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Search Results: 1 - 10 of 1094 matches for " Paulina Sergot "
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A Constraint-Driven System for Contract Assembly
Aspassia Daskalopulu,Marek Sergot
Computer Science , 2001,
Abstract: We present an approach for modelling the structure and coarse content of legal documents with a view to providing automated support for the drafting of contracts and contract database retrieval. The approach is designed to be applicable where contract drafting is based on model-form contracts or on existing examples of a similar type. The main features of the approach are: (1) the representation addresses the structure and the interrelationships between the constituent parts of contracts, but not the text of the document itself; (2) the representation of documents is separated from the mechanisms that manipulate it; and (3) the drafting process is subject to a collection of explicitly stated constraints that govern the structure of the documents. We describe the representation of document instances and of 'generic documents', which are data structures used to drive the creation of new document instances, and we show extracts from a sample session to illustrate the features of a prototype system implemented in MacProlog.
The Representation of Legal Contracts
Aspassia Daskalopulu,Marek Sergot
Computer Science , 2001,
Abstract: The paper outlines ongoing research on logic-based tools for the analysis and representation of legal contracts of the kind frequently encountered in large-scale engineering projects and complex, long-term trading agreements. We consider both contract formation and contract performance, in each case identifying the representational issues and the prospects for providing automated support tools.
Complement Inhibition Promotes Endogenous Neurogenesis and Sustained Anti-Inflammatory Neuroprotection following Reperfused Stroke
Andrew F. Ducruet, Brad E. Zacharia, Sergey A. Sosunov, Paul R. Gigante, Mason L. Yeh, Justin W. Gorski, Marc L. Otten, Richard Y. Hwang, Peter A. DeRosa, Zachary L. Hickman, Paulina Sergot, E. Sander Connolly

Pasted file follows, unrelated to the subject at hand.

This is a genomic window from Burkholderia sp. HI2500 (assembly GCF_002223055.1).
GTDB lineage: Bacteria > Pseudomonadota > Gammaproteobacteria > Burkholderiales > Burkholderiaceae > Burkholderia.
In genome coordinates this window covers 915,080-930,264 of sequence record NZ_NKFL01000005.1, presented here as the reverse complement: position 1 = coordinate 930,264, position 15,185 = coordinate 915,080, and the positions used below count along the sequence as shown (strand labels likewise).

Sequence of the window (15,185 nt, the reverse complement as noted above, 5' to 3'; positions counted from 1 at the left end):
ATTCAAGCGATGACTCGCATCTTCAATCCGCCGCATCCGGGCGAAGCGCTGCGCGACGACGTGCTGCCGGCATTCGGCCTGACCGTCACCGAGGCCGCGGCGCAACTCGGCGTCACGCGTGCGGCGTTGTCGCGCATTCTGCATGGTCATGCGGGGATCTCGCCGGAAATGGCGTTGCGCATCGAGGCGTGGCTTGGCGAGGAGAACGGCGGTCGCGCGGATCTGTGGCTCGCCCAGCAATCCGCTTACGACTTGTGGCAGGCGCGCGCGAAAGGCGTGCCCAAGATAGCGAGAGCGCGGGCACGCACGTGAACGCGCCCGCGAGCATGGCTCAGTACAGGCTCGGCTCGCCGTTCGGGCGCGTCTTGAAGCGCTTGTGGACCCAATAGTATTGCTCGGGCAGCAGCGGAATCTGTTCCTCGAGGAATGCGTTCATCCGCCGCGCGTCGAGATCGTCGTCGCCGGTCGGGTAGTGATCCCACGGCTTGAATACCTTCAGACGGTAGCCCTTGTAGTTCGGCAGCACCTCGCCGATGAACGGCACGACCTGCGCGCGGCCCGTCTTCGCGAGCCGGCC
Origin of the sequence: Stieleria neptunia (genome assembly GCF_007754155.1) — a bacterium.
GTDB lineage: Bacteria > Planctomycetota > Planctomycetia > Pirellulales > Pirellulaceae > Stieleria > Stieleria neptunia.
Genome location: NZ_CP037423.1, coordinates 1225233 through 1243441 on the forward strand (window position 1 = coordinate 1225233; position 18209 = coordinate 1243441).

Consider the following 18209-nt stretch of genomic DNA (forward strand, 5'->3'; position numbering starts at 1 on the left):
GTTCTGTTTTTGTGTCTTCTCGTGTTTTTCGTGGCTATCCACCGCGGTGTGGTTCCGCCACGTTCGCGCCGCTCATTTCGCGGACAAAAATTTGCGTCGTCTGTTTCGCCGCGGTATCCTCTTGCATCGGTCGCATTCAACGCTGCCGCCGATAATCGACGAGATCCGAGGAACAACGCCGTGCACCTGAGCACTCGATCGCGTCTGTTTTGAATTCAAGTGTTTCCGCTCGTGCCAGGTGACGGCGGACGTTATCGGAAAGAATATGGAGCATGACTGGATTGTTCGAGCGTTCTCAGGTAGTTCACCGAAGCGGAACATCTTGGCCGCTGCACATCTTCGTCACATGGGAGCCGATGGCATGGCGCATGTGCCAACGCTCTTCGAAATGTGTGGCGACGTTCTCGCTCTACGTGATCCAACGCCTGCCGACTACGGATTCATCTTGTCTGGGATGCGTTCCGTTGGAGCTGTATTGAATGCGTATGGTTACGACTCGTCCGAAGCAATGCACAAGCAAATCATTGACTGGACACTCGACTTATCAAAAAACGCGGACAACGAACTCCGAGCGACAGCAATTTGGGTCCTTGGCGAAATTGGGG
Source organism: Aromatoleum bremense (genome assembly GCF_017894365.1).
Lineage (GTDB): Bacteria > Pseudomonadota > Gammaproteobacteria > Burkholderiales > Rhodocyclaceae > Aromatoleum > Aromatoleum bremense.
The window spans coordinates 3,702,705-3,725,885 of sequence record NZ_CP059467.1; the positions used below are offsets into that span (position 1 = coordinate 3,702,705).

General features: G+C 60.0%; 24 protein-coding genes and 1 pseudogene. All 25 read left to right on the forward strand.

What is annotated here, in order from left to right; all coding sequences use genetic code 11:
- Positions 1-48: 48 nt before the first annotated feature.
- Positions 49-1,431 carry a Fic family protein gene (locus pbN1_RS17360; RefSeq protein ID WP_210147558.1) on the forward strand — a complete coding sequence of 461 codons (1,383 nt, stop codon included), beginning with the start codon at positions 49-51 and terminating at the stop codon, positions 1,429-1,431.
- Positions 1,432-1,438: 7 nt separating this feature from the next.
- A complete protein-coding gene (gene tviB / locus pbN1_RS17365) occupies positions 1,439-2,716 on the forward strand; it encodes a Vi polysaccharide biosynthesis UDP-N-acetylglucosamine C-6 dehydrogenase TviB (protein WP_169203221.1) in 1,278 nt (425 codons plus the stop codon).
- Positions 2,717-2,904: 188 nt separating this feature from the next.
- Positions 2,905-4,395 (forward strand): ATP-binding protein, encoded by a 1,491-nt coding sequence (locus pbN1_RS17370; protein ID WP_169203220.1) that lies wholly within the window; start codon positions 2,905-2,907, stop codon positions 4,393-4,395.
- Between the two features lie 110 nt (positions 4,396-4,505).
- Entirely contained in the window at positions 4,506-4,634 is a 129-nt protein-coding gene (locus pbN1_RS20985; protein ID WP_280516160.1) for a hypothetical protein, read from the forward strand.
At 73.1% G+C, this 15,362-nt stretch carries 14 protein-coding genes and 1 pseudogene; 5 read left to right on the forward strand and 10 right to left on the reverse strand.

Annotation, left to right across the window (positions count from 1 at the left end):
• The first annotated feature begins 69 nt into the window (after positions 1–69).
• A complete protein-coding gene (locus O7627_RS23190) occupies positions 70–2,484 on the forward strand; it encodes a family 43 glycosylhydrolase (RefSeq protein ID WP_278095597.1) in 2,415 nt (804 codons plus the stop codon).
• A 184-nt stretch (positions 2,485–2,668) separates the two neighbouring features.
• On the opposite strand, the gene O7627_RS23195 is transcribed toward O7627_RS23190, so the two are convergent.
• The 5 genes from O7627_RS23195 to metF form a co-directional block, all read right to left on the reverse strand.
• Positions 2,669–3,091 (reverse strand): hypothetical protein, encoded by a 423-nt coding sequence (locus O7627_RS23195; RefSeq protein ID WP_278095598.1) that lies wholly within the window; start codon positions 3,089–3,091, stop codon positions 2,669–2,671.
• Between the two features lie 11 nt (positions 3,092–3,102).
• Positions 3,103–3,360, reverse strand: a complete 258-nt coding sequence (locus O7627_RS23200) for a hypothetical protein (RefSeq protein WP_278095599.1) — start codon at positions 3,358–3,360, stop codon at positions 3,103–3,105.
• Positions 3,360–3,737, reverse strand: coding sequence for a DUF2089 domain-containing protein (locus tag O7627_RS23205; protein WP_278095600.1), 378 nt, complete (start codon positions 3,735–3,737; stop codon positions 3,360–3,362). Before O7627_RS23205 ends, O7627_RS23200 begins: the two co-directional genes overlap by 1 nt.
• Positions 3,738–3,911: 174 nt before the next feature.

PLOS ONE , 2012, DOI: 10.1371/journal.pone.0038664
Abstract: Background and Purpose The restoration of blood-flow following cerebral ischemia incites a series of deleterious cascades that exacerbate neuronal injury. Pharmacologic inhibition of the C3a-receptor ameliorates cerebral injury by attenuating post-ischemic inflammation. Recent reports also implicate C3a in the modulation of tissue repair, suggesting that complement may influence both injury and recovery at later post-ischemic time-points. Methods To evaluate the effect of C3a-receptor antagonism on post-ischemic neurogenesis and neurological outcome in the subacute period of stroke, transient focal cerebral ischemia was induced in adult male C57BL/6 mice treated with multiple regimens of a C3a receptor antagonist (C3aRA). Results Low-dose C3aRA administration during the acute phase of stroke promotes neuroblast proliferation in the subventricular zone at 7 days. Additionally, the C3a receptor is expressed on T-lymphocytes within the ischemic territory at 7 days, and this cellular infiltrate is abrogated by C3aRA administration. Finally, C3aRA treatment confers robust histologic and functional neuroprotection at this delayed time-point. Conclusions Targeted complement inhibition through low-dose antagonism of the C3a receptor promotes post-ischemic neuroblast proliferation in the SVZ. Furthermore, C3aRA administration suppresses T-lymphocyte infiltration and improves delayed functional and histologic outcome following reperfused stroke. Post-ischemic complement activation may be pharmacologically manipulated to yield an effective therapy for stroke.
A Logic Programming Approach to Activity Recognition
A. Artikis,M. Sergot,G. Paliouras
Computer Science , 2009,
Abstract: We have been developing a system for recognising human activity given a symbolic representation of video content. The input of our system is a set of time-stamped short-term activities detected on video frames. The output of our system is a set of recognised long-term activities, which are pre-defined temporal combinations of short-term activities. The constraints on the short-term activities that, if satisfied, lead to the recognition of a long-term activity, are expressed using a dialect of the Event Calculus. We illustrate the expressiveness of the dialect by showing the representation of several typical complex activities. Furthermore, we present a detailed evaluation of the system through experimentation on a benchmark dataset of surveillance videos.
Reactive Reasoning with the Event Calculus
Alexander Artikis,Marek Sergot,Georgios Paliouras
Computer Science , 2015,
Abstract: Systems for symbolic event recognition accept as input a stream of time-stamped events from sensors and other computational devices, and seek to identify high-level composite events, collections of events that satisfy some pattern. RTEC is an Event Calculus dialect with novel implementation and 'windowing' techniques that allow for efficient event recognition, scalable to large data streams. RTEC can deal with applications where event data arrive with a (variable) delay from, and are revised by, the underlying sources. RTEC can update already recognised events and recognise new events when data arrive with a delay or following data revision. Our evaluation shows that RTEC can support real-time event recognition and is capable of meeting the performance requirements identified in a recent survey of event processing use cases.